Seed Dreaming Jumpsuit
Seed Dreaming Jumpsuit
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Seed Dreaming Jumpsuit Seed Dreaming Jumpsuit Seed Dreaming Jumpsuit Seed Dreaming Jumpsuit
NORTH

Seed Dreaming Jumpsuit

Pre-orders of this collection were generously hosted by ING Dreamstarter & StartSomeGood as a crowdfunding campaign running from the 19th of June - July 19, 2018.
Crowdfunding pre-orders have now closed.
Please email us should you wish to hold a piece of stock on order.

By Hilda Nakamarra Rojers

Silk Linen Blend

 

Jumpsuit

This Jumpsuit is a beautifully constructed piece designed to be worn day and night. It is elegantly tailored, featuring darts through the bodice in the back and front, designed for a favorable fit through the bust and waist. The legs consist of the ideal amount of fabric for width and flowiness and are slightly cropped in length. It features a slightly rounded v front and mirroring back. This Jumpsuit is a beautifully constructed piece designed to be worn day and night. It is elegantly tailored, featuring darts through the bodice in the back and front, designed for a favorable fit through the bust and waist. The legs consist of the ideal amount of fabric for width and flowiness and are slightly cropped in length. It features a slightly rounded v front and mirroring back.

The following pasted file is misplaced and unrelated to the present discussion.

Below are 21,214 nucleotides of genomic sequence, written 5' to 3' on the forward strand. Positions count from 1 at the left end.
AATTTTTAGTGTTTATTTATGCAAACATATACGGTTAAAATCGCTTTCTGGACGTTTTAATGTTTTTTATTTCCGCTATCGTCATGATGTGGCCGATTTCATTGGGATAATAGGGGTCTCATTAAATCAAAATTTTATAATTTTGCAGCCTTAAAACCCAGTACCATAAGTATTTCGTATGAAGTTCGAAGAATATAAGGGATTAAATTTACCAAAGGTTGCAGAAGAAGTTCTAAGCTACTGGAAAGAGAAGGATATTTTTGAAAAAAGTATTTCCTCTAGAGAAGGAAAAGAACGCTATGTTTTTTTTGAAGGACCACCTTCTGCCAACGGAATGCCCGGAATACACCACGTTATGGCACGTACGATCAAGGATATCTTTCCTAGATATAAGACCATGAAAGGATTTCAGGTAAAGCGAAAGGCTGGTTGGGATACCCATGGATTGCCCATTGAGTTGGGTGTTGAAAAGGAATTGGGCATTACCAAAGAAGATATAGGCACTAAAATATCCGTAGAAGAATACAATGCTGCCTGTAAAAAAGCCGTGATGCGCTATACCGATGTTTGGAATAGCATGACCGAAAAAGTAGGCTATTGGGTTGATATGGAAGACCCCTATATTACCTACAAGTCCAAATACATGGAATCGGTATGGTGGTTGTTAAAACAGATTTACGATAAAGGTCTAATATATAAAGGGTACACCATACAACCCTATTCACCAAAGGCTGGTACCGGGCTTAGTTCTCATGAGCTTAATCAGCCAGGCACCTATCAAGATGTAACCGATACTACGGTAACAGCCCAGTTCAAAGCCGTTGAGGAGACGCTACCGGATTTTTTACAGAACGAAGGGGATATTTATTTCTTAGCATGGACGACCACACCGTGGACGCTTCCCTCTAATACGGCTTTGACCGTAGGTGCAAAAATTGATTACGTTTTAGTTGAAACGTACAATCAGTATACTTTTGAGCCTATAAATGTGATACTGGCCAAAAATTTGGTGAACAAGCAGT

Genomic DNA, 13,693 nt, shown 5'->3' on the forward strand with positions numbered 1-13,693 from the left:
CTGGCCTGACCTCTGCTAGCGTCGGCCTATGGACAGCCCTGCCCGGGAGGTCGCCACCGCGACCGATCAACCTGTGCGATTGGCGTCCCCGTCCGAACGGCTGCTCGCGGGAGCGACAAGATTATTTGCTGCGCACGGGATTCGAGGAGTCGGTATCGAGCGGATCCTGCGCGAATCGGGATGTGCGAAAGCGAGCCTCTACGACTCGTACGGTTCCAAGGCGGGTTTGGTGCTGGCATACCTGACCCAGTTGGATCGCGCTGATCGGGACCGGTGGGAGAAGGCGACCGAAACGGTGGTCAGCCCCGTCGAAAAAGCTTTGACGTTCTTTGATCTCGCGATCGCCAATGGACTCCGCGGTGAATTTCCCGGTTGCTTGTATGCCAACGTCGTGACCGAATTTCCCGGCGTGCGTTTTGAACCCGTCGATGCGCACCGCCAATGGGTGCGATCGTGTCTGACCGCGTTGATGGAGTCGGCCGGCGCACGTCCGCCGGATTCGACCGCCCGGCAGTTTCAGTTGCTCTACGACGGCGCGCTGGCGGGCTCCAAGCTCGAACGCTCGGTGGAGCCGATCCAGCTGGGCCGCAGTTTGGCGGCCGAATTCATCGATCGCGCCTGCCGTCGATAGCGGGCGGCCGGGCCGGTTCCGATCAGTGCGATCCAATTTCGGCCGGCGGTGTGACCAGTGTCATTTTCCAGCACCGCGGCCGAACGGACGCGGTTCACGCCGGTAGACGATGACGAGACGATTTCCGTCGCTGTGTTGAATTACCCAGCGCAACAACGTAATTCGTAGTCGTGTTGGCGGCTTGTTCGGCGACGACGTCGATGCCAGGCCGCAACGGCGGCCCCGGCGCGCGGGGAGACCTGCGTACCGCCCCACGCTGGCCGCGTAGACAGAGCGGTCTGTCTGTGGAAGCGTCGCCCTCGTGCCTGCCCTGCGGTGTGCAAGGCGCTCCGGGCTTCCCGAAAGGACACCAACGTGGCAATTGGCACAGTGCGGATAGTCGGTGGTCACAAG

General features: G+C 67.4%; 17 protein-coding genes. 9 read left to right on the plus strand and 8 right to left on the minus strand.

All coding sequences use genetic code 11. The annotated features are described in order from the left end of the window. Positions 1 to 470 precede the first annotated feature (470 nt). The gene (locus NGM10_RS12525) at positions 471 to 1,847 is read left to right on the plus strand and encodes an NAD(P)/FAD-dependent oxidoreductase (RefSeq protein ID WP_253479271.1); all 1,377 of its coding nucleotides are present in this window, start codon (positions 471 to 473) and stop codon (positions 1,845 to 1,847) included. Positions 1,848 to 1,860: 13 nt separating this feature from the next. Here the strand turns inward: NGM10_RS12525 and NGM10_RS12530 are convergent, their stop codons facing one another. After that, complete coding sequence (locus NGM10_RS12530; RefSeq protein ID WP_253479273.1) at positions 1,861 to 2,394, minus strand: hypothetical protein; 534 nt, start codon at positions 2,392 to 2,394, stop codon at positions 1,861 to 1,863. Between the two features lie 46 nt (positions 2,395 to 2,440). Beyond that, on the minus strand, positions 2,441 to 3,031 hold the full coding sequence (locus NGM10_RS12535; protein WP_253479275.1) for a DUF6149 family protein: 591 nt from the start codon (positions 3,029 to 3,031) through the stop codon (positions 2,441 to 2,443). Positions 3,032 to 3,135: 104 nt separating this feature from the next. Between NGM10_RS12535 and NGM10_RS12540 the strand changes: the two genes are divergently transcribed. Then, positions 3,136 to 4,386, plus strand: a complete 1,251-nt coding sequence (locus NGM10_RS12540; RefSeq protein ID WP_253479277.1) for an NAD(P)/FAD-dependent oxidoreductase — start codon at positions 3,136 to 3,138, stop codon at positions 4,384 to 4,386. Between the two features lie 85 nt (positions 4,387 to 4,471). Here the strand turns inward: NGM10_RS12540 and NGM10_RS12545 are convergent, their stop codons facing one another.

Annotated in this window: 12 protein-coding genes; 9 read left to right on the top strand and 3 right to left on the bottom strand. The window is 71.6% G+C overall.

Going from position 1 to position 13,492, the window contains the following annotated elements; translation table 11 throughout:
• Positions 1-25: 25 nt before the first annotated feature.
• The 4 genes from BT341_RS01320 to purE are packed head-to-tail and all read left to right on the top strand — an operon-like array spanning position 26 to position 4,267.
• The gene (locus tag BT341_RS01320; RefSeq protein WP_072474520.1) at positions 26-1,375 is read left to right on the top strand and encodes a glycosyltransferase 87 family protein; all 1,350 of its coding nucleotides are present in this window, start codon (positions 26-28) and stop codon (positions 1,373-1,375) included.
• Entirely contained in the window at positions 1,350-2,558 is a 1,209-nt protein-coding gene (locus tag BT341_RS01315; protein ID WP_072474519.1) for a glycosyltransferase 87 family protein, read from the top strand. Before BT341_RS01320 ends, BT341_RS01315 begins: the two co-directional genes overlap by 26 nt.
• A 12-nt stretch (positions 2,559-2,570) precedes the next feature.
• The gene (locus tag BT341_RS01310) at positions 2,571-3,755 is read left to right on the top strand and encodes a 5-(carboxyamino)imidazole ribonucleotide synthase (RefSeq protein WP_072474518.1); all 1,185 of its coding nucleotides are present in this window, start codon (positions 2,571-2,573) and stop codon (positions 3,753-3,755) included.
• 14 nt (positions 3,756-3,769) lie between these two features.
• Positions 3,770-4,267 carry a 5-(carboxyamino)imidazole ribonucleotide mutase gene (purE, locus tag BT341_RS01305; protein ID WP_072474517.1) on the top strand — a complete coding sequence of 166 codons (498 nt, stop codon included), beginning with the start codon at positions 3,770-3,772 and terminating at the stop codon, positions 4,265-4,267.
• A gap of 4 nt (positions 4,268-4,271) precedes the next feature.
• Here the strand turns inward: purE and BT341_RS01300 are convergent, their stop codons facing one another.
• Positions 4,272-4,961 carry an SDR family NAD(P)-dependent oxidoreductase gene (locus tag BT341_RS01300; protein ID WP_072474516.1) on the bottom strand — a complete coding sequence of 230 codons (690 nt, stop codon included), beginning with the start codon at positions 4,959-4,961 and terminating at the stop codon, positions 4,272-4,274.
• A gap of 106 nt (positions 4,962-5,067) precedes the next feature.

Jukurrpa (Dreaming)

Lukarrara Jukurrpa (Desert Fringe-rush Seed Dreaming)

This Jukurrpa belongs to women of the Nakamarra/Napurrurla subsections and to Jakamarra/Jupurrurla men. This Dreaming is associated with a place called Jaralypari, north of Yuendumu. Lukarrara (desert fringe-rush [Fimbristylis oxystachya & Fimbristylis eremophila]) is a grass with an edible seed. The seeds are traditionally ground on a large stone (‘nga nyanu’) with a smaller stone (‘ngalikirri’) to make flour. This flour is mixed with water (‘ngapa’) to make damper cakes which are cooked and eaten. In Warlpiri traditional paintings iconography is used to represent the Jukurrpa, particular sites and other elements. Large concentric circles o en represent the site of Jaralypari and also the seed-bearing grass Lukurrara. ‘U’ shapes can depict the Karnta (women) collecting ‘lukarrara’ and straight lines are frequently used to portray seeds that fall down to the ground and are also collected by women using their ‘parrajas’ (wooden food carriers) and ‘karlangu’ (digging sticks).